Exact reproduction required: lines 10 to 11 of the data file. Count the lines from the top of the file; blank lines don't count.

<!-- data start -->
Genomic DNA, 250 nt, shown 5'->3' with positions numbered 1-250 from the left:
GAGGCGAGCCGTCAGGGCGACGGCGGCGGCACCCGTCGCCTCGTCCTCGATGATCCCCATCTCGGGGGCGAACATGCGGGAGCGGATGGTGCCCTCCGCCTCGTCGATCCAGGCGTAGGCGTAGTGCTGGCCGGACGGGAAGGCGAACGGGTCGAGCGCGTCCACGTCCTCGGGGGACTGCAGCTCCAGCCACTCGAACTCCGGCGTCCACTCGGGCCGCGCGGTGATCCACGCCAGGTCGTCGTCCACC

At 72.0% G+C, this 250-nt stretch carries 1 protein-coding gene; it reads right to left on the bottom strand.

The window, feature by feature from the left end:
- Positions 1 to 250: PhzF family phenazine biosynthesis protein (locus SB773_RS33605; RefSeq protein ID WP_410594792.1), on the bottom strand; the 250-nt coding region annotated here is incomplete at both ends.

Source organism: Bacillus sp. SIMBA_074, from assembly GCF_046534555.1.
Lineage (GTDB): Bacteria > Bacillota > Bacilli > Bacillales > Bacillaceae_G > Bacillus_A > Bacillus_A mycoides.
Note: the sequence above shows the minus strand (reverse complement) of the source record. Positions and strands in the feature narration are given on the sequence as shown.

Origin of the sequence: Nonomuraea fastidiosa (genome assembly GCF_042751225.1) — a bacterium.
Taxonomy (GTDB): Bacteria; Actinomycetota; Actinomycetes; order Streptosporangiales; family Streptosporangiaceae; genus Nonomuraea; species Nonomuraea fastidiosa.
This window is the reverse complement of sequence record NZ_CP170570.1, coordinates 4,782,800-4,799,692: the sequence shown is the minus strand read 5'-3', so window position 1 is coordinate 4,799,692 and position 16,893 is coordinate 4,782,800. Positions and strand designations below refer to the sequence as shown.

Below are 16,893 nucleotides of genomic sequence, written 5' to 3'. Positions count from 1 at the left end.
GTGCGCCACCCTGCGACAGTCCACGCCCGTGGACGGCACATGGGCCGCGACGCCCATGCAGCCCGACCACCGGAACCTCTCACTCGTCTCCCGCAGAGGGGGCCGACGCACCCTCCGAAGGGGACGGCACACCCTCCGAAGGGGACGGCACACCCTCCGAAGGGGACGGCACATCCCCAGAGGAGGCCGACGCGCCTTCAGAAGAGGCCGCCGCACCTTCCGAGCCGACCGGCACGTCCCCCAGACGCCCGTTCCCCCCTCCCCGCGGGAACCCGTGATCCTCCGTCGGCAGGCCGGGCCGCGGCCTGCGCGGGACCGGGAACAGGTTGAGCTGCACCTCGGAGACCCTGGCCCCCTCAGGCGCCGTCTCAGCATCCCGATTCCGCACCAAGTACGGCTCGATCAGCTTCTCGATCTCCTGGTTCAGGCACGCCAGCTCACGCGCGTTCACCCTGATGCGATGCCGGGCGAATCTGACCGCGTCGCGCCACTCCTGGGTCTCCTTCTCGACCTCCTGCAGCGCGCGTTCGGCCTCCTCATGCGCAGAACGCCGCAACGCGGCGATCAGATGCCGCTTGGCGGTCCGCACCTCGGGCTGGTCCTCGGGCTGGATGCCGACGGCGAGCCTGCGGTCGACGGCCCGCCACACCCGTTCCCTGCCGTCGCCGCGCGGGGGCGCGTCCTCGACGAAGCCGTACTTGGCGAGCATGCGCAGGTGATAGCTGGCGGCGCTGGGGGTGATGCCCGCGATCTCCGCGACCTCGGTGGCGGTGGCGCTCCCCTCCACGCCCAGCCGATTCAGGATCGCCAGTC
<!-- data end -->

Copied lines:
Taxonomy (GTDB): Bacteria; Actinomycetota; Actinomycetes; order Streptosporangiales; family Streptosporangiaceae; genus Nonomuraea; species Nonomuraea fastidiosa.
This window is the reverse complement of sequence record NZ_CP170570.1, coordinates 4,782,800-4,799,692: the sequence shown is the minus strand read 5'-3', so window position 1 is coordinate 4,799,692 and position 16,893 is coordinate 4,782,800. Positions and strand designations below refer to the sequence as shown.